State recognizes Rider’s advocacy of electric vehicle use
Recognizing the University’s efforts to be environmentally conscious, the New Jersey Department of Environmental Protection named Rider a winner of the New Jersey Charging Challenge: Electrify Your Workplace recognition program in December 2018.
Rider received a certificate of recognition for its installation of five single-port level two electric vehicle (EV) charging stations and the use of smartphone applications that provide information on proper charging etiquette.
“It feels great to be recognized for a project that contributes to Rider’s environmental impact reduction goals. This particular program makes me proud that we are encouraging our Rider community members to consider plug-in vehicles,” says Rider LEED Green Associate and Sustainability Manager Melissa Greenberg. “Having an incentive like free EV charging at work is a very positive motivator and shows our commitment in a very visible way.”
The apps that Rider EV drivers can download include Liberty Access, which allows users to determine and evaluate the kilowatt-hours charged, which is the electricity used to power EVs. The Liberty Access app also allows users to start and stop charging their vehicles remotely and it sends a message when a vehicle is fully charged. WhatsApp Messenger is another tool where members can join a group to communicate the availability of the charging stations, which is convenient when users are located in buildings all around campus.
To meet the goal of the challenge, which was to recognize New Jersey organizations for their EV advocacy, the requirements were that the workplace has EV charging stations and the employers aid in improving the community environment and reduce air pollution from vehicles.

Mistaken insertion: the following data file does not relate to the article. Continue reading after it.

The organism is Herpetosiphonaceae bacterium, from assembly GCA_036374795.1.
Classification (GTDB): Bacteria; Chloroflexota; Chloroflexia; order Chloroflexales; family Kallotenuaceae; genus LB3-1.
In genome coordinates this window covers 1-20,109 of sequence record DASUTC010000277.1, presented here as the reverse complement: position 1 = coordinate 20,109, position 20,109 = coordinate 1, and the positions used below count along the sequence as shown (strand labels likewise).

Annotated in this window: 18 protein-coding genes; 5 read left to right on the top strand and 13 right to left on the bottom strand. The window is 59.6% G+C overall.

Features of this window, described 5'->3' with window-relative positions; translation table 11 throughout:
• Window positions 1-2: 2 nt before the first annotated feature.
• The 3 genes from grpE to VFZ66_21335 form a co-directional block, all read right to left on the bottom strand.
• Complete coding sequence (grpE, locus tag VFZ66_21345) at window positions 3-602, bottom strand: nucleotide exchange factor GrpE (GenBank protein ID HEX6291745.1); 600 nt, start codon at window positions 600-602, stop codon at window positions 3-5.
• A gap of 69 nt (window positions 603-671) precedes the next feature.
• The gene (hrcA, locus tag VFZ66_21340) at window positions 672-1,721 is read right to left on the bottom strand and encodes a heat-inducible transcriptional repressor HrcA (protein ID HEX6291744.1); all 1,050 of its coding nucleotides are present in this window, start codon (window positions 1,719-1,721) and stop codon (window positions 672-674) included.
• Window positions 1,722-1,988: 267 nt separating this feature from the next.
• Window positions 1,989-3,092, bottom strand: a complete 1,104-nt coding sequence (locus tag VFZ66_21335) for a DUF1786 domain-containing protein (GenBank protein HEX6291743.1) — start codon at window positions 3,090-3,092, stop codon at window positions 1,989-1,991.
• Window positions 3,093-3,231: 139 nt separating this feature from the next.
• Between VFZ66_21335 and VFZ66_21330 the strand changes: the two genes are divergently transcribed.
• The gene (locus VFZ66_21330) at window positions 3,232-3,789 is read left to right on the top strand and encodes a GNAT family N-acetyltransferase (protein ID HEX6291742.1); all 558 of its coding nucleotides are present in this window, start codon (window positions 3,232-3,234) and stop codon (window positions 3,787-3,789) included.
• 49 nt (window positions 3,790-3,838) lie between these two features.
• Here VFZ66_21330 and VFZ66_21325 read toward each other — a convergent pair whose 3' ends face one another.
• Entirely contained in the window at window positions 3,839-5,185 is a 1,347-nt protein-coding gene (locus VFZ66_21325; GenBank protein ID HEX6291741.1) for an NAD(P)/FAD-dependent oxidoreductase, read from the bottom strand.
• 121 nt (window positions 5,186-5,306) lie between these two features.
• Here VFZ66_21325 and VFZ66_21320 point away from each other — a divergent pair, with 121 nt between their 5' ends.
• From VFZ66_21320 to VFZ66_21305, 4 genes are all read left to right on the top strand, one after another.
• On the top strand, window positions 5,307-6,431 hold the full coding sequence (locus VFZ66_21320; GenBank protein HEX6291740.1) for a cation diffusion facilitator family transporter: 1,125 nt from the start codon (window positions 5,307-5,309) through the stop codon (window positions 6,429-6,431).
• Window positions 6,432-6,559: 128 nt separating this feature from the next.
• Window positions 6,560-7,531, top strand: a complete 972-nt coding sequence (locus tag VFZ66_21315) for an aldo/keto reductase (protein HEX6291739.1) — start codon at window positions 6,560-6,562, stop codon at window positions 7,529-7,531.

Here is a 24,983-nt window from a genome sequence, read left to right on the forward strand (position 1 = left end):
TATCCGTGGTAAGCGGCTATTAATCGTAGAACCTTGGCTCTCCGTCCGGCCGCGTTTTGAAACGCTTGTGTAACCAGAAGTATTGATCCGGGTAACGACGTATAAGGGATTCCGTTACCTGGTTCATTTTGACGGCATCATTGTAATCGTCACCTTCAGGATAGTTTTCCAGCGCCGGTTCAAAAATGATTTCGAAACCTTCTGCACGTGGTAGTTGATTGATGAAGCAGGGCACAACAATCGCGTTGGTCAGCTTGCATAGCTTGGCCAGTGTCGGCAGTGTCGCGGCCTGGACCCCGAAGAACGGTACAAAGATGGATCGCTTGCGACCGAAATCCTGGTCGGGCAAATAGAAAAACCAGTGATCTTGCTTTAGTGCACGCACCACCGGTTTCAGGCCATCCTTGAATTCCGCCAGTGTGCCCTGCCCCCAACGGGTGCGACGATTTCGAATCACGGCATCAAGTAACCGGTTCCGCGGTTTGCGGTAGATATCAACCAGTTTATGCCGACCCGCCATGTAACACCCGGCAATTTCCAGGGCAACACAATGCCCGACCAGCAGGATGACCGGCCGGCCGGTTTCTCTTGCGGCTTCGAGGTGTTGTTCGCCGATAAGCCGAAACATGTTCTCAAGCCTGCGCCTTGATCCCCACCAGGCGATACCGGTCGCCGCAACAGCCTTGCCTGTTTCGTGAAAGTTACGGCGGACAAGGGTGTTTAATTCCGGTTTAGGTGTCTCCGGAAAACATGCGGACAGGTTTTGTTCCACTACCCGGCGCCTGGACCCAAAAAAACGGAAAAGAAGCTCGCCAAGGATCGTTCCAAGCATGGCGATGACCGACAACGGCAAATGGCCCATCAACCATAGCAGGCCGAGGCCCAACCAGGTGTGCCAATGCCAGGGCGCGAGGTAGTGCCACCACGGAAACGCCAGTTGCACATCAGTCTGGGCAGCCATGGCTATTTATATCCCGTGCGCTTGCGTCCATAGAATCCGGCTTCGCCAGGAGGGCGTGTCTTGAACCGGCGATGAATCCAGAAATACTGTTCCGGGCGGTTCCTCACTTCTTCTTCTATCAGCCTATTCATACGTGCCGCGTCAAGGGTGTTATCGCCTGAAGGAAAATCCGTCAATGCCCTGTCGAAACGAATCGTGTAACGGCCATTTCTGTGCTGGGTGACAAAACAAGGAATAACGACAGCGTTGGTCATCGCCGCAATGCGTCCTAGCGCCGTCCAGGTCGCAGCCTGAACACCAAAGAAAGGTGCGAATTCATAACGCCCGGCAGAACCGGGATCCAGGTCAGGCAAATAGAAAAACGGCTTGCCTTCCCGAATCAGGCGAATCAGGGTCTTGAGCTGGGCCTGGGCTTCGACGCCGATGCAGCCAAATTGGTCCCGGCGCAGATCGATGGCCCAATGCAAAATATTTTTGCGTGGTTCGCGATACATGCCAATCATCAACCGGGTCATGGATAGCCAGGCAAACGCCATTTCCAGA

This was the first year that Rider qualified for the award (because of its recent EV charger installation). Winning included an invitation to be honored at the Governor's Environmental Excellence Awards ceremony on Dec. 10, 2018.
Offering a variety of education and outreach events aided in the decision to make Rider a winner. Some of those activities include a Green Film Series, hosted by Rider’s Office of Sustainability multiple times each semester, as well as hosting events to celebrate occasions such as National Campus Sustainability Day and Earth Day. Rider’s partnership with PSE&G to produce renewable energy on the Lawrenceville Campus was included in these efforts as well.
For more than 50 years, New Jersey has made advances in reducing air pollution through its implementations of programs, including a push toward zero emission vehicles like EVs, according to the DEP’s congratulatory letter sent to Rider. Transportation is the largest source of emissions in the state.
Clusters of charging stations continue to grow around the state at least in part because of the New Jersey’s Charging Grant Program expansion last summer.
Rider has received several accolades recently for its sustainability initiatives, including being named a Green College by Princeton Review for the 9th straight year and receiving its first New Jersey Smart Workplaces Award by the Greater Mercer Transportation Management Association.
Significant progress has also been made in Rider’s commitment to being carbon neutral by 2050, such as having 65 percent of the university’s annual energy use being offset in the form of green-e certified RECs from national wind energy production and an on-campus trigeneration energy plant for utilization of natural gas to generate electricity.
Since the adoption of the Carbon Neutrality Plan in 2010, 25 percent of its overall goal has been met.
In the future, Greenberg hopes to install solar canopies over the University’s parking lots, as well as to add more EV chargers for what she sees as a growing demand.
“We need to spread the chargers out to make them more convenient for EV drivers who work in different buildings around campus,” Greenberg says. “This is only the beginning for EV drivers; I believe that population will continue to grow.”